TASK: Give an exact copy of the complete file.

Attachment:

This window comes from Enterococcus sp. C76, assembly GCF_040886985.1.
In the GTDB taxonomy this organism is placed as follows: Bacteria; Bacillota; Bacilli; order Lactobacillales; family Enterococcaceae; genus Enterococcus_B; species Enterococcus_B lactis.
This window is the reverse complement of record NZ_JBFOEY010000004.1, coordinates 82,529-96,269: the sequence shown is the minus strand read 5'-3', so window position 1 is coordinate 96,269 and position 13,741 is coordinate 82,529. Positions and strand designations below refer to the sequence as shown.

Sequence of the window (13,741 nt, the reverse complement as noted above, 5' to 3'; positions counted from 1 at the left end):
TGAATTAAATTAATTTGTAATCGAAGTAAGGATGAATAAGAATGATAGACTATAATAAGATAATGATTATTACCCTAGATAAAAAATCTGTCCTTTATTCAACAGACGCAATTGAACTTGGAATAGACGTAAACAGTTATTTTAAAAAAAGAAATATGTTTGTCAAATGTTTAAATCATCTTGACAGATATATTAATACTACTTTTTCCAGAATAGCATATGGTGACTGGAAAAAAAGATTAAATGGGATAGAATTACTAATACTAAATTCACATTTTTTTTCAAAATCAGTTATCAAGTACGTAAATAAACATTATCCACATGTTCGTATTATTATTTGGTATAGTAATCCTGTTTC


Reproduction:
This window comes from Enterococcus sp. C76, assembly GCF_040886985.1.
In the GTDB taxonomy this organism is placed as follows: Bacteria; Bacillota; Bacilli; order Lactobacillales; family Enterococcaceae; genus Enterococcus_B; species Enterococcus_B lactis.
This window is the reverse complement of record NZ_JBFOEY010000004.1, coordinates 82,529-96,269: the sequence shown is the minus strand read 5'-3', so window position 1 is coordinate 96,269 and position 13,741 is coordinate 82,529. Positions and strand designations below refer to the sequence as shown.

Sequence of the window (13,741 nt, the reverse complement as noted above, 5' to 3'; positions counted from 1 at the left end):
TGAATTAAATTAATTTGTAATCGAAGTAAGGATGAATAAGAATGATAGACTATAATAAGATAATGATTATTACCCTAGATAAAAAATCTGTCCTTTATTCAACAGACGCAATTGAACTTGGAATAGACGTAAACAGTTATTTTAAAAAAAGAAATATGTTTGTCAAATGTTTAAATCATCTTGACAGATATATTAATACTACTTTTTCCAGAATAGCATATGGTGACTGGAAAAAAAGATTAAATGGGATAGAATTACTAATACTAAATTCACATTTTTTTTCAAAATCAGTTATCAAGTACGTAAATAAACATTATCCACATGTTCGTATTATTATTTGGTATAGTAATCCTGTTTC